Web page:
Up: Summer Course 1996: CMWH Schedule

Strategies for Using Scripts

Used creatively, CGI scripts are a powerful tool for presenting interactive scientific material.

A GUI model

One strategy that we have used to good effect at the Center is to use forms and image maps to create a graphical user interface, combined with CGI scripts that typically invoke other software packages to regenerate the form and image maps.


In the rest of this section, we will consider several demo scripts illustrating the important concepts of designing a CGI application. More sophisticated examples illustrating this strategy can be found in the lab materials from the University of Minnesota Calculus Initiative.

Coordinate Systems

To obtain the coordinates of a user click on an image, one uses the follow form tag:
<INPUT TYPE=image SRC="filename.gif">
A user click submits the form. The form passes "x" and "y" name/value pairs to the CGI script.

The coordinates passed to the CGI script by a click are gif coordinates. That is, they are pixel coordinates. One can determine the pixel coordinates by using a program like xv for example.

Typically, the picture contains a mathematical picture (like a graph) that has its own coordinate system. Call these coordinates the user coordinates.

If the image is being created by software, it is quite possible, there will be yet another coordinate system in which the drawing operations take place. For example, the CGI script may create a PostScript file which is converted into a .gif file. In this case the programmer must also keep track of PostScript Coordinates.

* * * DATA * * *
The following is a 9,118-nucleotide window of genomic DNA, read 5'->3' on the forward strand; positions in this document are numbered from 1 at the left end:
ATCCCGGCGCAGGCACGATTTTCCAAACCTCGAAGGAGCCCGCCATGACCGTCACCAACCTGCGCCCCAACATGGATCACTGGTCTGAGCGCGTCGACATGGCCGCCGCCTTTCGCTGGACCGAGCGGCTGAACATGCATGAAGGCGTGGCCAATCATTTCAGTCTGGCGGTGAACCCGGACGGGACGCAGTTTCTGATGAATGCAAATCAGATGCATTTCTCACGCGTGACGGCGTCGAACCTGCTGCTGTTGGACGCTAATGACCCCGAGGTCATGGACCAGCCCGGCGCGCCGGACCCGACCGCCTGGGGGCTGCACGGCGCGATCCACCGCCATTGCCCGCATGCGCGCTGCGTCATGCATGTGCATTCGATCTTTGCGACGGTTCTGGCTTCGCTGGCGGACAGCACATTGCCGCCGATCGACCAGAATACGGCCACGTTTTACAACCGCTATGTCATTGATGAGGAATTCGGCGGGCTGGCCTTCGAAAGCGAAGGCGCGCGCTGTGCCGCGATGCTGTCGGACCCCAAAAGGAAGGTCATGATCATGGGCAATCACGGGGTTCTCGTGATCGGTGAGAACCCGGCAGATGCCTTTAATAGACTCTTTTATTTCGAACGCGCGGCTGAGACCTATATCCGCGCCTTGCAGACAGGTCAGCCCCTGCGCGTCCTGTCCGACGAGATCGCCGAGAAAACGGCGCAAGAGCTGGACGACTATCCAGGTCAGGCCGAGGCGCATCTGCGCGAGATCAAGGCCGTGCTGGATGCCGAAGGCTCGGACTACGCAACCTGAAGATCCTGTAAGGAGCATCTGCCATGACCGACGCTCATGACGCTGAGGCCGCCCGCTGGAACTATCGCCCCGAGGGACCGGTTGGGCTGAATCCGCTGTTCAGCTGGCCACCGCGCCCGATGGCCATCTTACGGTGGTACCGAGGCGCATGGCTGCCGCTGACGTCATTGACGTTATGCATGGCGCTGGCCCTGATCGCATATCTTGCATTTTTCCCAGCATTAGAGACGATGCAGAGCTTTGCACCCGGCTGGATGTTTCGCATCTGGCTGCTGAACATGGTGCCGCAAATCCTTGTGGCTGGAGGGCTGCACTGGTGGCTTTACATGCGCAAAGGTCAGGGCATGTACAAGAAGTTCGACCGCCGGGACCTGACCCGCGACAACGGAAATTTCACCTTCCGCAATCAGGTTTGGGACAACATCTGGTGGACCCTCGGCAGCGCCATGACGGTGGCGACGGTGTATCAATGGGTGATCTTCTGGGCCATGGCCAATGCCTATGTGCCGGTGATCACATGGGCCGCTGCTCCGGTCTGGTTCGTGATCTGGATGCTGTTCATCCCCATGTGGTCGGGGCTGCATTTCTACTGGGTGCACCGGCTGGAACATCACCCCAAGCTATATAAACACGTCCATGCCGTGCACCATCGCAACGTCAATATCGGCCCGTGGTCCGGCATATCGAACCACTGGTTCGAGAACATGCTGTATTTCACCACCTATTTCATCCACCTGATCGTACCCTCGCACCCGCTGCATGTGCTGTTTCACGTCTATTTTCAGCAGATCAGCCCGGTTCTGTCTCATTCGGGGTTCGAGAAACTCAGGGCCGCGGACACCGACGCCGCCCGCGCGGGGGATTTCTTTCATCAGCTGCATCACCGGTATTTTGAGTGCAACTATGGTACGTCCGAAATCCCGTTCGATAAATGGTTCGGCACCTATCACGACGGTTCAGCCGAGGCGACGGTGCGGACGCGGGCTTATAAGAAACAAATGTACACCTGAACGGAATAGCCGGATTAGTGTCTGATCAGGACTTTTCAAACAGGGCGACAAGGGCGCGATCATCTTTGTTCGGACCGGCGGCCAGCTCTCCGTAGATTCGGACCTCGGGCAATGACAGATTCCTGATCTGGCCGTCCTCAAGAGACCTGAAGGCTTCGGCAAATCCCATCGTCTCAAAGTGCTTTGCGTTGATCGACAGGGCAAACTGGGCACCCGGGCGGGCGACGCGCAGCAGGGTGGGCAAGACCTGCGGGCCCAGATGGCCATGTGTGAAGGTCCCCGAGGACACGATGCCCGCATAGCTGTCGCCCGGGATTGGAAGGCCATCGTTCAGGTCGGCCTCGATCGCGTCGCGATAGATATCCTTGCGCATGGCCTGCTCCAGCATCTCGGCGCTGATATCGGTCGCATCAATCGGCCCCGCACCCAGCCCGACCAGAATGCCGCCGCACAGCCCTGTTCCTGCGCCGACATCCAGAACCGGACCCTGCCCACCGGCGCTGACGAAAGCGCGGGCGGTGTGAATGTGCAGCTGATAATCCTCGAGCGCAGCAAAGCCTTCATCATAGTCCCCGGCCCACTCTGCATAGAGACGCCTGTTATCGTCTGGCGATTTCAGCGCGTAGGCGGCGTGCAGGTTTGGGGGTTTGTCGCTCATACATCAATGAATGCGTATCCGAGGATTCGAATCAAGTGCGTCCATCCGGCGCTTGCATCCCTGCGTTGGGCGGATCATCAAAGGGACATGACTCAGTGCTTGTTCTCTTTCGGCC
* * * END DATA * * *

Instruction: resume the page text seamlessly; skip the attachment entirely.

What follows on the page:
A Perl library for handling coordinate systems contains a number of useful routines.

Returning New Images

There are two reasonable ways of generating a new graphic in response to user input: invoke another program to do it, like Maple or Mathematica, or create it yourself -- typically as a PostScript file which you then convert.

Persistant Properties and Managing Files

Very frequently, an application will require some sort of persistant memory such as remembering the coordinates of the last user click, etc.

A closely related problem is managing temporary files created by CGI scripts.

Other Resources

Up: Summer Course 1996: CMWH Schedule

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Created: May 10 1996 --- Last modified: Thu May 30 15:47:05 1996